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People in every corner of the United States are increasingly seeing climate change affect their daily lives: water shortages and lost crops from extended drought, record-breaking heat waves in cities, hazy air from wildfire smoke half a country away, and hurricane-related flooding in basement apartments, to name just a few. However, not every extreme weather event convinces people that they are personally experiencing climate change. A recent study in Global Environmental Change has found that regardless of political and sociodemographic factors, experiencing an anomalously high number of hot, dry days is most likely to make U.S. residents believe they’ve experienced global warming.
“Climate change expresses itself very differently in different places—wildfires and drought in the West, hurricanes and flooding in the East, all of the above in Texas!” said Jennifer Marlon, a climate scientist at the Yale School of the Environment in New Haven, Conn., and lead author of the study. “This study points to the importance of helping people interpret local impacts from extreme weather and connecting those impacts to their root cause: fossil fuel burning and the carbon pollution it produces.”
A Dry Heat Is Convincing
In a national survey conducted from 2008 to 2015, more than 13,600 people responded to the question, “How strongly do you agree with the following statement: I have personally experienced the effects of global warming?” The researchers collected geographic, sociodemographic, and political information from the respondents and used those data to ensure that the responses came from a representative sample of U.S. adults. On the basis of the location of each respondent, the researchers then matched high-resolution climate data to responses to discover what climate impacts each person had experienced in the 12 months prior to completing the survey.
“People who do not believe that global warming is real or a threat can experience extreme or unusual weather and deny that it has anything to do with human activities or climate change,” Marlon explained. This generalization mostly held true in the new study. After heavy or very heavy rain, heavy snow, and unusually hot (but not dry) days and seasons, respondents were no more likely to believe they’d experienced global warming than they had before. Only after experiencing an unusually high number of hot, dry days were respondents more likely than the national average of 30% to answer that they had personally experienced global warming. Each year of the survey, the shift in perception was greatest in regions that were most affected by heat waves and long-term drought, including California, Texas, and cities across the country.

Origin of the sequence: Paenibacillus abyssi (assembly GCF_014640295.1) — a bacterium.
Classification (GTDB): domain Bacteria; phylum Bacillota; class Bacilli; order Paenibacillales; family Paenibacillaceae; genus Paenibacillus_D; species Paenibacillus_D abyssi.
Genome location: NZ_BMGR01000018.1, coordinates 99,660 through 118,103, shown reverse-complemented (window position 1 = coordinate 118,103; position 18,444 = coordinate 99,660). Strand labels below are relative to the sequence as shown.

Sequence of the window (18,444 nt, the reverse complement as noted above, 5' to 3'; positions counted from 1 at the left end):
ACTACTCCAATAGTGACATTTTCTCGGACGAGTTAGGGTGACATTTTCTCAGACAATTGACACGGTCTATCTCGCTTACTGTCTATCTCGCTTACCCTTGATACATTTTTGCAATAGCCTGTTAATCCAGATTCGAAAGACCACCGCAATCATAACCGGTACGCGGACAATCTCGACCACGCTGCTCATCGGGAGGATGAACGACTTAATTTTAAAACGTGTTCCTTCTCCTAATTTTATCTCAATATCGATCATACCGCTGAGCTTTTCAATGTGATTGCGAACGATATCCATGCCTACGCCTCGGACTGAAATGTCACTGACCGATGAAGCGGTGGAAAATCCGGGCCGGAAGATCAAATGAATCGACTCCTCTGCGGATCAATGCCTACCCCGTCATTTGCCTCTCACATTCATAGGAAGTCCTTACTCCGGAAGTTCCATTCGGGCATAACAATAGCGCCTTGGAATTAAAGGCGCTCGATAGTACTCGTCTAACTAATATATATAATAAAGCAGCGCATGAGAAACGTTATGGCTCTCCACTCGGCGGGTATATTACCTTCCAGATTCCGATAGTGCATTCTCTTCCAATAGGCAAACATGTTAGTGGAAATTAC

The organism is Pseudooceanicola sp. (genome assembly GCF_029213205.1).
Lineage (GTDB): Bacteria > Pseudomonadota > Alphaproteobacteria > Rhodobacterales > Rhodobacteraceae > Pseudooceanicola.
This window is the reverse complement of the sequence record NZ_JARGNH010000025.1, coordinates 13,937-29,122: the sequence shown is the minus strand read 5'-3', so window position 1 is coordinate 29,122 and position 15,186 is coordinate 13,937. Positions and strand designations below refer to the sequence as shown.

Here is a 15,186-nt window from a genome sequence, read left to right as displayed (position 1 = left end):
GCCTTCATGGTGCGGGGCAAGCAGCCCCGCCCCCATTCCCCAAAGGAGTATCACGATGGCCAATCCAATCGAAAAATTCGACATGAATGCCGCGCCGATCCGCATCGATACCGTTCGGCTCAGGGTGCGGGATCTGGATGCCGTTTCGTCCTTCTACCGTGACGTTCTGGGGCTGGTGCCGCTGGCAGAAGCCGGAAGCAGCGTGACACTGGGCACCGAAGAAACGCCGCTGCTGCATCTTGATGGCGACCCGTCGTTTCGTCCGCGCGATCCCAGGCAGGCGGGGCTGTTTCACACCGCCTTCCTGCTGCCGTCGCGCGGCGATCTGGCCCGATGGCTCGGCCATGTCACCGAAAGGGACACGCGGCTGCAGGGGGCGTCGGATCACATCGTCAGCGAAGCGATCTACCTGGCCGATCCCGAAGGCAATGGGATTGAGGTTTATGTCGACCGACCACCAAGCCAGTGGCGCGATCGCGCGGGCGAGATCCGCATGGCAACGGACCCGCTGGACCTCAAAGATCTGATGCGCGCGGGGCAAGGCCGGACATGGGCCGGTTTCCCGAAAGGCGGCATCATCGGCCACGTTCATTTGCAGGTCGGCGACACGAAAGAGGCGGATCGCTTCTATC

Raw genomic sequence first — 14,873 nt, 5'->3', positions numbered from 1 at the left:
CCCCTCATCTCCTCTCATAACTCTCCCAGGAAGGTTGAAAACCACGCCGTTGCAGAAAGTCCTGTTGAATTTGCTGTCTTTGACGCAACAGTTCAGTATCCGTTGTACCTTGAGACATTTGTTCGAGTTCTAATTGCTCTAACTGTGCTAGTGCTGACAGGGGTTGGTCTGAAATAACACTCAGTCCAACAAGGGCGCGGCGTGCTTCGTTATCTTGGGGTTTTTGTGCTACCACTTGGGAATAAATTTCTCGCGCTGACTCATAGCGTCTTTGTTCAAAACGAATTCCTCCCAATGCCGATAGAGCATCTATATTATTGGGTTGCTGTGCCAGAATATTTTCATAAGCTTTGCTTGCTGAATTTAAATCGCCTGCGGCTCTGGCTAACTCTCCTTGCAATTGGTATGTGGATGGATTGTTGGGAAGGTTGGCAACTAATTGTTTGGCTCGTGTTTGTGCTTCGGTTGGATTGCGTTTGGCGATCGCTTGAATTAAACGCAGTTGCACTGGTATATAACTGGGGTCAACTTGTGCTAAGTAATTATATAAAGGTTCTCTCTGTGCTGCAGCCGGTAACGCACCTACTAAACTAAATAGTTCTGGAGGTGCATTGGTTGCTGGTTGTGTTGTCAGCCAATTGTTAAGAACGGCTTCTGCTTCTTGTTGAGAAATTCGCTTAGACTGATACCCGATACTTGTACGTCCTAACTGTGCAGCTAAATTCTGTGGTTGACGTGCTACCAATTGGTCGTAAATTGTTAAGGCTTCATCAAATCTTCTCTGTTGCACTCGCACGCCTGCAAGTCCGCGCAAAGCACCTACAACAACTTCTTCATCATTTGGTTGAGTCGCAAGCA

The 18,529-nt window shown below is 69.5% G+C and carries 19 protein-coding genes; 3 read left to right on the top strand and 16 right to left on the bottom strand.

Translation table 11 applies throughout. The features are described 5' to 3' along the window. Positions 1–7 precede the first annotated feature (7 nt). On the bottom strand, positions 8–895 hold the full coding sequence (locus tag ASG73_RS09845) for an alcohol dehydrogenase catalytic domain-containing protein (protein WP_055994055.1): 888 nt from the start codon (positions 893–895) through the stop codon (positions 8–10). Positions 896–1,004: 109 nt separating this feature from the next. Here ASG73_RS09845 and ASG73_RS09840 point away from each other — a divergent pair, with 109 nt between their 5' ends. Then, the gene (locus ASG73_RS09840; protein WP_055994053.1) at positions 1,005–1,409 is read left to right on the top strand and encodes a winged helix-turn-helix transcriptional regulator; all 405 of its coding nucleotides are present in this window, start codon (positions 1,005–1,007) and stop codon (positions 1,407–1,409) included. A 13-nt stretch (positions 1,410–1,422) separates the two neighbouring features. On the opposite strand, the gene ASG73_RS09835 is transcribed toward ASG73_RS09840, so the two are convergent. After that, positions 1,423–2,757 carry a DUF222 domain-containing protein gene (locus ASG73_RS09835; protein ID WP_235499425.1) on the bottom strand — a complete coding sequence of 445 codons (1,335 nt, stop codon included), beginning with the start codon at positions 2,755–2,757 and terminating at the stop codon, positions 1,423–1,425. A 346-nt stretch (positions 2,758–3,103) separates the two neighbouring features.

What’s more, these trends held true regardless of respondents’ political party affiliation (Democrat, Independent, Republican) and political ideology (liberal, moderate, conservative), two factors that often affect whether a person attributes an extreme weather event to climate change. Hot, dry anomalies increased perceived experience with global warming across political lines.
The researchers speculated that hot, dry days are more likely to affect people’s perception because the effects are much broader than those from other climate events. Hot, dry anomalies can last for months or years; can affect the agriculture, energy, water supply, recreation, and tourism sectors; and can generate national-level economic losses that exceed those of flood events.
The Challenge for Communicators
Richard Alley, a climate scientist at Pennsylvania State University in University Park who was not involved with the research, called the study “fascinating” and said, “Intuitively, the results make sense to me….[The phrase] ‘global warming’ has been used extensively for decades to describe the human influence on climate, causing many people to associate warming with human influence. Almost everyone knows that a clothes dryer or hair dryer works faster when the heat is on, so the association between heat and drought is expected.”
“The direct relation between, say, flash floods and human influence on climate, or price inflation linked in part to crop failures and supply chain disruptions linked to human-induced climate change, is less obvious but no less real,” he continued. “Their results are important for all of us who communicate about climate, which increasingly is all of us….The challenge for communicators is made clearer.”
This study highlights that “communication needs to be tailored geographically so that people can see which health impacts, infrastructure, and neighborhoods are most at risk in their own communities,” Marlon said. “People also need to know where new opportunities exist for effective mitigation, adaptation, and innovation.”
Because this survey was conducted until only 2015, it did not capture any changes in perception following Hurricanes Harvey, Irma, and Maria in 2017; the devastating 2018 and 2020 wildfire seasons in California; the costly and deadly winter storm in Texas in February of this year; or other more recent climate-induced extreme weather events. “The survey is ongoing, and we are continuing to study evolving perceptions,” Marlon said. “As weather continues to worsen, these events seem to be persuading at least those who already see climate change as a threat—which is most of the country now—to take it even more seriously and to motivate more aggressive action.”
—Kimberly M. S. Cartier (@AstroKimCartier), Staff Writer